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'[PIC] Displaying characters on LED matrix'
2009\01\29@042523 by DVD

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face
Hello,

I've got a question about implementing character displaying on LED
matrix like 8x5 LEDs, currently in ASM for PIC16F/18F. I'd like drive
the matrix by PIC that will receive the character number from USART,
load the character pattern and display it.
What is the usual way of storing these characters? I can't decide
whether it's better to use EEPROM or FLASH and if it's better to load
the characters "on the fly" or buffer them from memory and then display
them.

I know it's a beginner's question, but I don't have anyone else to ask.

Thanks for your time,

David

2009\01\29@055710 by Jinx

face picon face
Andrew, there's no 'normal' way to do this. Pretty much whatever
fits in with your thinking and scheme will work

Storage in either EEPROM or Flash will do, although that will
take some milliseconds, so you'll have to buffer incoming UART
characters in RAM. And if they're in RAM, not much point storing
them somewhere else as well if they're going to be discarded

Display drive can be kept going whilst incoming data is picked up
on interrupt from the UART. Storage in EEPROM/Flash on the fly
may be a problem because IIRC program execution is suspended
during a write, or a least for part of it


2009\01\29@062727 by James Hillman

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face

> I've got a question about implementing character displaying on LED
> matrix like 8x5 LEDs, currently in ASM for PIC16F/18F. I'd like drive
> the matrix by PIC that will receive the character number from USART,
> load the character pattern and display it.
> What is the usual way of storing these characters? I can't decide
> whether it's better to use EEPROM or FLASH and if it's better to load
> the characters "on the fly" or buffer them from memory and then display
> them.

Each character is only 5 bytes of data, so you can create an alphabet in
code space and indirectly address each letter, copying the 5 bytes of data
for each letter into a buffer. This can be done efficiently using a table
read in a loop. Your alphabet table would look like this

   retlw 0x7E       ;'A'
   retlw 0x09
   retlw 0x09
   retlw 0x09
   retlw 0x7E

Then you just clock out the data from the buffer into the led matrix 5 bytes
at a time at a suitable rate for the user to read the characters.

James

2009\01\29@104405 by Microchip PIC

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Thank you, that's the idea I needed.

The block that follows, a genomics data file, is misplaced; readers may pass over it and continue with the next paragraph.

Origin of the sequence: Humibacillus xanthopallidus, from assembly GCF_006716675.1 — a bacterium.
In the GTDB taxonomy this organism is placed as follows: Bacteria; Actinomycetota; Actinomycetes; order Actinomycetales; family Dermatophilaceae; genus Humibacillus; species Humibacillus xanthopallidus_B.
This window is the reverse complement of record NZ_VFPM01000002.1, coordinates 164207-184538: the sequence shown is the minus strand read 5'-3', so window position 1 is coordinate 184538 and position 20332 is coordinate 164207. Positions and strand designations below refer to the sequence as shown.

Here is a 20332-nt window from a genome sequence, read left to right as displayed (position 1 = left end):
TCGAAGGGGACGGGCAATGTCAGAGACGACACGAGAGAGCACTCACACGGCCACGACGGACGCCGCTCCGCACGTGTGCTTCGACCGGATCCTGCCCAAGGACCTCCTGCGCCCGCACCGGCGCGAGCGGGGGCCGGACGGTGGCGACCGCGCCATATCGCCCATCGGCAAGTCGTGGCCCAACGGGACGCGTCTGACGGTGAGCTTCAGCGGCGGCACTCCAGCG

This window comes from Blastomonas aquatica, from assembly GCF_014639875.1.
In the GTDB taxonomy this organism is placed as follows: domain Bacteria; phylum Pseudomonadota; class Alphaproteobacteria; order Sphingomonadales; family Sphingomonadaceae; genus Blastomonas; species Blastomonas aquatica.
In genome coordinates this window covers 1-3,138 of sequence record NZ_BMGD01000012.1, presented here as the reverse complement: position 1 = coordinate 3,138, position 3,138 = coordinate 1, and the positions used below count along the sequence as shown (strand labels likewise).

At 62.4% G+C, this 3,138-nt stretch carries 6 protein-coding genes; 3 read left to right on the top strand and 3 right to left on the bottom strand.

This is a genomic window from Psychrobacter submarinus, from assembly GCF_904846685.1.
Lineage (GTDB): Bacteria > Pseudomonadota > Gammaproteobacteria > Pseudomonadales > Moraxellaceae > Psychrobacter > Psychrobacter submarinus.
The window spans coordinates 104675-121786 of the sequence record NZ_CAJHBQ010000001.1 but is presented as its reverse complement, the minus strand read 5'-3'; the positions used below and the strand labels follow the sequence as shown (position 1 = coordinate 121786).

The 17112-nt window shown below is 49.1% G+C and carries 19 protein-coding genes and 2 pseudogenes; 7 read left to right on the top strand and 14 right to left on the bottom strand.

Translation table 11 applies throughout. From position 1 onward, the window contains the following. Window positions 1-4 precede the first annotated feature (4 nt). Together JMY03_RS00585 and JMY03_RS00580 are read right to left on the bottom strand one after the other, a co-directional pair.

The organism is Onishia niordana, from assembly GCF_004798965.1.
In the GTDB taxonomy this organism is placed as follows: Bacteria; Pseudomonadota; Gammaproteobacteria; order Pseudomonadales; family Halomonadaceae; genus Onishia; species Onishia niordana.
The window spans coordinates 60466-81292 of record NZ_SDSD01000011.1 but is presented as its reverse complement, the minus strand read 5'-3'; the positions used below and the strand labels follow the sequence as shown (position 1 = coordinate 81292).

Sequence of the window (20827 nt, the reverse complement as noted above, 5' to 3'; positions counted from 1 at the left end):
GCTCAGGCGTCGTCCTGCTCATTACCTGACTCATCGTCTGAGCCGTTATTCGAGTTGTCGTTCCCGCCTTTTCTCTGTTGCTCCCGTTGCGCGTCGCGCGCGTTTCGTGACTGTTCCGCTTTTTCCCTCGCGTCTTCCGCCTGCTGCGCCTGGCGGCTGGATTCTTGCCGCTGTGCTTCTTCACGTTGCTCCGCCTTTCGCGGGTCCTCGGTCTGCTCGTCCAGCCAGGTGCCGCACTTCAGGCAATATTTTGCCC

I just didn't realize that I can simply use RETLW even if I need to
return multiple values for one 'parameter'.
BTW don't you have the character patterns for the whole alphabet? I
tried to google them, but it seems that this subject is not as
interesting as character generators for LCDs.

David

2009\01\29@112954 by Harry H. Arends

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Hi David,

Look at this document and scrol down to page12.
http://www.farnell.com/datasheets/47092.pdf


{Quote hidden}

> -

2009\01\29@115329 by James Hillman

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face
> BTW don't you have the character patterns for the whole alphabet? I
> tried to google them, but it seems that this subject is not as
> interesting as character generators for LCDs.

http://www.avagotech.com/docs/5988-7539EN

These displays use a 5x7 matrix, but you could always make them a bit
taller...

James

2009\01\29@115652 by Byron Jeff

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On Thu, Jan 29, 2009 at 10:43:43AM -0500, Microchip PIC wrote:
> Thank you, that's the idea I needed.
> I just didn't realize that I can simply use RETLW even if I need to
> return multiple values for one 'parameter'.

It's a bit more involved than that. what was missing from the original
fragment was the computed jump to get to the correct return based on the
current column.

BAJ

2009\01\29@120710 by solarwind

picon face
On Thu, Jan 29, 2009 at 4:25 AM, DVD <microchipspamKILLspamklikni.cz> wrote:
> Hello,
>
> I've got a question about implementing character displaying on LED
> matrix like 8x5 LEDs, currently in ASM for PIC16F/18F. I'd like drive
> the matrix by PIC that will receive the character number from USART,
> load the character pattern and display it.
> What is the usual way of storing these characters? I can't decide
> whether it's better to use EEPROM or FLASH and if it's better to load
> the characters "on the fly" or buffer them from memory and then display
> them.
>
> I know it's a beginner's question, but I don't have anyone else to ask.